Seaquins Young began working at the Berkeley Youth Alternatives Gardens at the age of 15. For Young, the program provided financial and emotional support as she completed her independent education through her pregnancy. Now, as a 19-year-old in the job market, she had no idea the program that supported her for four years was ending.
“I knew I could always depend on coming back (to the garden),” Young said. “Now that everything is falling apart, it’s devastating.”
The gardens — a sector of the Berkeley Youth Alternatives Health and Environment program — hire youth interns from low-income backgrounds. After 18 years of operation, the gardens are being forced to close, leaving three local students and one staff member without a job.
“Just the idea of one more thing in their lives being unstable is really challenging,” said Kimberly Allen, program manager for the garden. “The garden has been a very stable, steady opportunity.”
Allen’s last day of work is Oct. 27, two days after the official last day for the interns.
Despite the high number of community farms in the area, BYA is the only community youth training garden in Berkeley, according to Allen. The program works to provide both life skills training for youth and access to healthy food. Most teens in the program come from Berkeley High School and the cities of Richmond and Oakland.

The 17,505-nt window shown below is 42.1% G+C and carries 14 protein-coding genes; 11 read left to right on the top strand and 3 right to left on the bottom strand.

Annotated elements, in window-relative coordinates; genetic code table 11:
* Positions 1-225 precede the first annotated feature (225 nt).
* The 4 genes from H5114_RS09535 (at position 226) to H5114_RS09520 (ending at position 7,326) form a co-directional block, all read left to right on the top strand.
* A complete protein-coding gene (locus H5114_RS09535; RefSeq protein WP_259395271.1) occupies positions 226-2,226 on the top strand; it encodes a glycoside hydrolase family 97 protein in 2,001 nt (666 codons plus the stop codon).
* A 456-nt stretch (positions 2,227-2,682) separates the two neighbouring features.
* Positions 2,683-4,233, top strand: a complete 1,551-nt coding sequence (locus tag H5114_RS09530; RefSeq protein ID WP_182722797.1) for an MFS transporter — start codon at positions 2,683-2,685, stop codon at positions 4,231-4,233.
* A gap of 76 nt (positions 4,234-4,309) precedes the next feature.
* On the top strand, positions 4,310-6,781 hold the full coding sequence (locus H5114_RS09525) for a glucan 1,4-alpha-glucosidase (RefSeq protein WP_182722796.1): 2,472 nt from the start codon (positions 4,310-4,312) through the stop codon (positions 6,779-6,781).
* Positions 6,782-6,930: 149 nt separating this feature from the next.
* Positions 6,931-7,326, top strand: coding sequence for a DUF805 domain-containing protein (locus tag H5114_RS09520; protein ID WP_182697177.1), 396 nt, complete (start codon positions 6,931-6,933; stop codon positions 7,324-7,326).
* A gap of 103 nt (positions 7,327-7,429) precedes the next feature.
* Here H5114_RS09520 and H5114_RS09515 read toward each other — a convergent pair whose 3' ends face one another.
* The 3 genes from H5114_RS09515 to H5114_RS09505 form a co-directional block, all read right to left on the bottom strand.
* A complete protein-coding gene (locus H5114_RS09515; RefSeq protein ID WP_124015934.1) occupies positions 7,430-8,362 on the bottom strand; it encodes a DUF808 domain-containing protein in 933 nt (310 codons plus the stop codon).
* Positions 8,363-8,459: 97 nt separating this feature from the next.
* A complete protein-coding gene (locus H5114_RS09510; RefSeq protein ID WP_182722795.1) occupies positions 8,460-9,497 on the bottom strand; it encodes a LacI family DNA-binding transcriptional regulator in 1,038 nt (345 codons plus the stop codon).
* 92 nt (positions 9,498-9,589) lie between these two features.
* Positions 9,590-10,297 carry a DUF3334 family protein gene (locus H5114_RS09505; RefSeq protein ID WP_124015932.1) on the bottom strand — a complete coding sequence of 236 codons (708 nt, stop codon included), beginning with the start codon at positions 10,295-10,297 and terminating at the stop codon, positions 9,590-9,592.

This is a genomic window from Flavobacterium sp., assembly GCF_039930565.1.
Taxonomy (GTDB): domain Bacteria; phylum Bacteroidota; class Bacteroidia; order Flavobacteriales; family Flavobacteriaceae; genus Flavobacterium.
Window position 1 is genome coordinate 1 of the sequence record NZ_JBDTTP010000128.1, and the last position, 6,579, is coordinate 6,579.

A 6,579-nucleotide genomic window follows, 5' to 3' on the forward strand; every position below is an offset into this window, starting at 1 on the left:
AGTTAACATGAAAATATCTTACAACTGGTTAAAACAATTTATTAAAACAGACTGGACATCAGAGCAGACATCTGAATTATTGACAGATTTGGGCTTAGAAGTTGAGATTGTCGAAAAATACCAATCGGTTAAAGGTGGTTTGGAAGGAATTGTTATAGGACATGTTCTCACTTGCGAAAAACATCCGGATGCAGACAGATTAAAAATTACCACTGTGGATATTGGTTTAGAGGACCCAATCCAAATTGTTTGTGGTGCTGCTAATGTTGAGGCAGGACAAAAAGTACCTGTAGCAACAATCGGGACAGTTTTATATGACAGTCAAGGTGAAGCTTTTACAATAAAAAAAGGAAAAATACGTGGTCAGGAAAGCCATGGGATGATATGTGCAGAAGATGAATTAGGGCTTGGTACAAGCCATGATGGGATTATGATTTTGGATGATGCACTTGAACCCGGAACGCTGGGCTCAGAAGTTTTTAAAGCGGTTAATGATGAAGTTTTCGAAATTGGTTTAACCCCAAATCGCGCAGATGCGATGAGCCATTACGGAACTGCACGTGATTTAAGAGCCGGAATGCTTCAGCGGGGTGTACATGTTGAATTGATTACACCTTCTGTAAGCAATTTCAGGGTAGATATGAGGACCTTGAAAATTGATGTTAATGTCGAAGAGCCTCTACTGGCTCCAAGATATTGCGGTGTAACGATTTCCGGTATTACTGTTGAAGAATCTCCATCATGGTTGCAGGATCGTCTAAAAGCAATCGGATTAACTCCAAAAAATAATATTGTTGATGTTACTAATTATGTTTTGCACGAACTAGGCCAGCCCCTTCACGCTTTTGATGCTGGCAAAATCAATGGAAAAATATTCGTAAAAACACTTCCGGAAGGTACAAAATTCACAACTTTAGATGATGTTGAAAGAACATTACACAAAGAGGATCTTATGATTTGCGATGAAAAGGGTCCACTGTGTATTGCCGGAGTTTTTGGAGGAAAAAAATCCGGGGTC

“I don’t know what I’m going to do now,” said Andranee Nabors, a senior at Berkeley High School who has been working at the garden since she was 14. “We won’t receive all the nutrition and gardening information like we did before.”
The program started as a collaboration with the landscape architecture department at UC Berkeley and, in the past five years, the garden has given tours and information sessions for UC Berkeley classes, Allen said.
“It’s a good opportunity for people who want to get away from their books and get their hands dirty,” Allen said.
UC Berkeley student interns from the Building Opportunities for Self-Sufficiency Urban Gardening Institute, a Berkeley-based organization that promotes urban food production, can gain class credit for their work at the garden. In the last year, the garden —— combined with two other BYA Health and Environment programs — has hosted 76 UC Berkeley volunteers, 32 of whom earned class credit.
Out of the 37 students hired by BYA Health and Environment programs, 31 stayed for over six months and 19 had improved grades and attendance in their classes, according to an annual report by the BYA. Outside of the classroom, 21 were successful in creating a resume and cover letter and securing an interview.
The garden typically provided internships for eight to 10 youth during the school year, and 12 in the summer. In recent years the program has reduced the number of interns due to a lack of funding.
“Last year we (ran) at $85,000 — that is sort of the minimal,” Allen said. “We were able to have a program, but ideally we could use twice that.”
Over the summer, the farm sustained itself on private donations and some funding from social services. The program was not able to secure any money from the city or through grants, according to Allen.
Despite these setbacks, Allen said she hopes this is only a short sabbatical for the program.
“I definitely think it is possible to restart the program,” Allen said. “There are a lot of people that support the program and want to see it succeed.”